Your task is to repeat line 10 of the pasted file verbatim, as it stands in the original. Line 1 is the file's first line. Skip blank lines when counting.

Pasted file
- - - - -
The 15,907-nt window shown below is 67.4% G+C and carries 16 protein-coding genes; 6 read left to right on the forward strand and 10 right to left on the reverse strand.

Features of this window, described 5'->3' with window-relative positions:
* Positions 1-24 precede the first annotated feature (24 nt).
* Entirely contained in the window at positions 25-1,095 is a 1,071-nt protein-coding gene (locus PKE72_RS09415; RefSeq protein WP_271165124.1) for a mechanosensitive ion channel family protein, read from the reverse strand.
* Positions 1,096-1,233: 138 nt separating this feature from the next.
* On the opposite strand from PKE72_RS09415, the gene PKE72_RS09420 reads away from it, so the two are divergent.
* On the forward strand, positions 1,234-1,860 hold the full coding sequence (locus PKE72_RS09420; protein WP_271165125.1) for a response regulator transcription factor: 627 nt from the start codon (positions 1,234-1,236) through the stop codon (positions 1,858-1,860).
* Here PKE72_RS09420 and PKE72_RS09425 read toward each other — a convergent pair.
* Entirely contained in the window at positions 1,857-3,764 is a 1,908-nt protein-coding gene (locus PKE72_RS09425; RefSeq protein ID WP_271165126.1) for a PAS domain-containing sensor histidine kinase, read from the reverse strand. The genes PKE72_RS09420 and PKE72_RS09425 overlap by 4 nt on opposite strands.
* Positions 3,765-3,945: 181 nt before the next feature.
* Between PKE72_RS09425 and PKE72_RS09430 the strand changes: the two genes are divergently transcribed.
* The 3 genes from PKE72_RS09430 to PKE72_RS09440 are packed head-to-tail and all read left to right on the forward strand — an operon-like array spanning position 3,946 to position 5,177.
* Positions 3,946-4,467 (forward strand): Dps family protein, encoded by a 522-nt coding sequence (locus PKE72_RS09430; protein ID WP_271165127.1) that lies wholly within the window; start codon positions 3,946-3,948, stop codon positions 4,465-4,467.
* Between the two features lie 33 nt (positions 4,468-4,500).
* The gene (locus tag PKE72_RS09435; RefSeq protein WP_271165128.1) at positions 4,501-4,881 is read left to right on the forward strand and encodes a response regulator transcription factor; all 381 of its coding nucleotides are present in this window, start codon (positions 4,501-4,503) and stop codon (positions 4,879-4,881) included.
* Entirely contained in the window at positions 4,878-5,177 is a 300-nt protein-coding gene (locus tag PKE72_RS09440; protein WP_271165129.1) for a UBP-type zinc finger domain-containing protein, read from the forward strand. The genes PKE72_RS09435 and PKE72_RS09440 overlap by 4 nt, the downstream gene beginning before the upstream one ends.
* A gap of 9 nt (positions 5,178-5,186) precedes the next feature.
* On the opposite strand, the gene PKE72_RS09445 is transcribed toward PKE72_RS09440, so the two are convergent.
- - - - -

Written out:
* Positions 3,765-3,945: 181 nt before the next feature.